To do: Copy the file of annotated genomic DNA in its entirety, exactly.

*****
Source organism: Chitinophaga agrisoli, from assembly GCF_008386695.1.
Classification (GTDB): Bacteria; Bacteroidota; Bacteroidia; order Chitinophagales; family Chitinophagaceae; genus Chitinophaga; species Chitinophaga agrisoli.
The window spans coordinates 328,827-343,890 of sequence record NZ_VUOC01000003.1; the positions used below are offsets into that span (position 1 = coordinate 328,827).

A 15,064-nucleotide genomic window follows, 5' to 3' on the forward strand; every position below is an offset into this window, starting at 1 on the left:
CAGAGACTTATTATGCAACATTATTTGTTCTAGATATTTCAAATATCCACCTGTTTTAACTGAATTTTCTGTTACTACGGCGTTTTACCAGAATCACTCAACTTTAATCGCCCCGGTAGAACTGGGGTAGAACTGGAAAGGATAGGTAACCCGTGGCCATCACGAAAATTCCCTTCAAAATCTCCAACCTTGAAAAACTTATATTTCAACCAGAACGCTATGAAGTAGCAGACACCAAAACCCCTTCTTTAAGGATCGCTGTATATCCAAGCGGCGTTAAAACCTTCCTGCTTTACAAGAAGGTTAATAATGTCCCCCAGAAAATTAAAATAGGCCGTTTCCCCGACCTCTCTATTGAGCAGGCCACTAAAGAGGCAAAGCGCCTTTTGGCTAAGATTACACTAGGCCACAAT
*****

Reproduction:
Source organism: Chitinophaga agrisoli, from assembly GCF_008386695.1.
Classification (GTDB): Bacteria; Bacteroidota; Bacteroidia; order Chitinophagales; family Chitinophagaceae; genus Chitinophaga; species Chitinophaga agrisoli.
The window spans coordinates 328,827-343,890 of sequence record NZ_VUOC01000003.1; the positions used below are offsets into that span (position 1 = coordinate 328,827).

A 15,064-nucleotide genomic window follows, 5' to 3' on the forward strand; every position below is an offset into this window, starting at 1 on the left:
CAGAGACTTATTATGCAACATTATTTGTTCTAGATATTTCAAATATCCACCTGTTTTAACTGAATTTTCTGTTACTACGGCGTTTTACCAGAATCACTCAACTTTAATCGCCCCGGTAGAACTGGGGTAGAACTGGAAAGGATAGGTAACCCGTGGCCATCACGAAAATTCCCTTCAAAATCTCCAACCTTGAAAAACTTATATTTCAACCAGAACGCTATGAAGTAGCAGACACCAAAACCCCTTCTTTAAGGATCGCTGTATATCCAAGCGGCGTTAAAACCTTCCTGCTTTACAAGAAGGTTAATAATGTCCCCCAGAAAATTAAAATAGGCCGTTTCCCCGACCTCTCTATTGAGCAGGCCACTAAAGAGGCAAAGCGCCTTTTGGCTAAGATTACACTAGGCCACAAT